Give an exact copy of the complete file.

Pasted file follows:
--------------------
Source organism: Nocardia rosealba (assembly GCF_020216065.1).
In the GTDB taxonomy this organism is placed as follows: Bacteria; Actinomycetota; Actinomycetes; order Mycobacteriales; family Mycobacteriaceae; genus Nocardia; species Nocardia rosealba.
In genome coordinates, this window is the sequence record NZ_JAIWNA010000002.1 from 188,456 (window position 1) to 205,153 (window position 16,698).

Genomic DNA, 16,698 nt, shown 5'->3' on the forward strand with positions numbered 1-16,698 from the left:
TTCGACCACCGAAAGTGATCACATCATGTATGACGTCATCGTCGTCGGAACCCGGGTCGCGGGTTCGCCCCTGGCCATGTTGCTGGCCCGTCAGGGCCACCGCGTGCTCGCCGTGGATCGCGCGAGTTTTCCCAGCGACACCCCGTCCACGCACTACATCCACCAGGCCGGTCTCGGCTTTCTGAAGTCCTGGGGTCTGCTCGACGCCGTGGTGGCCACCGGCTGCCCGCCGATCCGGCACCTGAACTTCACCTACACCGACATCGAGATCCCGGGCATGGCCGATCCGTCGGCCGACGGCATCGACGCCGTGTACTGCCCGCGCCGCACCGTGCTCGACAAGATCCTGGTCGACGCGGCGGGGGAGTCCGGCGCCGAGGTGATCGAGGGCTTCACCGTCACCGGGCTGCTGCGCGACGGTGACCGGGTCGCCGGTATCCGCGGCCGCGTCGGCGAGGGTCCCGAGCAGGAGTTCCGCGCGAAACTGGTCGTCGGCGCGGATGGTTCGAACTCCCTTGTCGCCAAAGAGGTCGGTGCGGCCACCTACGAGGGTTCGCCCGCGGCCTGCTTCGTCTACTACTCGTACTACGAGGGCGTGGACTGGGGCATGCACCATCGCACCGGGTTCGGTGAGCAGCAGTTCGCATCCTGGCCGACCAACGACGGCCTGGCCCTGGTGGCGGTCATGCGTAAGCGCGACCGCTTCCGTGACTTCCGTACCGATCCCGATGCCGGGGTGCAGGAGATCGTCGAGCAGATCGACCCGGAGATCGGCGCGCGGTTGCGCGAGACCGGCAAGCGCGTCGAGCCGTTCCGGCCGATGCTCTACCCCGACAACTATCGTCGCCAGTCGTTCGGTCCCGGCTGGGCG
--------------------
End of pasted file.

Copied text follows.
Source organism: Nocardia rosealba (assembly GCF_020216065.1).
In the GTDB taxonomy this organism is placed as follows: Bacteria; Actinomycetota; Actinomycetes; order Mycobacteriales; family Mycobacteriaceae; genus Nocardia; species Nocardia rosealba.
In genome coordinates, this window is the sequence record NZ_JAIWNA010000002.1 from 188,456 (window position 1) to 205,153 (window position 16,698).

Genomic DNA, 16,698 nt, shown 5'->3' on the forward strand with positions numbered 1-16,698 from the left:
TTCGACCACCGAAAGTGATCACATCATGTATGACGTCATCGTCGTCGGAACCCGGGTCGCGGGTTCGCCCCTGGCCATGTTGCTGGCCCGTCAGGGCCACCGCGTGCTCGCCGTGGATCGCGCGAGTTTTCCCAGCGACACCCCGTCCACGCACTACATCCACCAGGCCGGTCTCGGCTTTCTGAAGTCCTGGGGTCTGCTCGACGCCGTGGTGGCCACCGGCTGCCCGCCGATCCGGCACCTGAACTTCACCTACACCGACATCGAGATCCCGGGCATGGCCGATCCGTCGGCCGACGGCATCGACGCCGTGTACTGCCCGCGCCGCACCGTGCTCGACAAGATCCTGGTCGACGCGGCGGGGGAGTCCGGCGCCGAGGTGATCGAGGGCTTCACCGTCACCGGGCTGCTGCGCGACGGTGACCGGGTCGCCGGTATCCGCGGCCGCGTCGGCGAGGGTCCCGAGCAGGAGTTCCGCGCGAAACTGGTCGTCGGCGCGGATGGTTCGAACTCCCTTGTCGCCAAAGAGGTCGGTGCGGCCACCTACGAGGGTTCGCCCGCGGCCTGCTTCGTCTACTACTCGTACTACGAGGGCGTGGACTGGGGCATGCACCATCGCACCGGGTTCGGTGAGCAGCAGTTCGCATCCTGGCCGACCAACGACGGCCTGGCCCTGGTGGCGGTCATGCGTAAGCGCGACCGCTTCCGTGACTTCCGTACCGATCCCGATGCCGGGGTGCAGGAGATCGTCGAGCAGATCGACCCGGAGATCGGCGCGCGGTTGCGCGAGACCGGCAAGCGCGTCGAGCCGTTCCGGCCGATGCTCTACCCCGACAACTATCGTCGCCAGTCGTTCGGTCCCGGCTGGGCG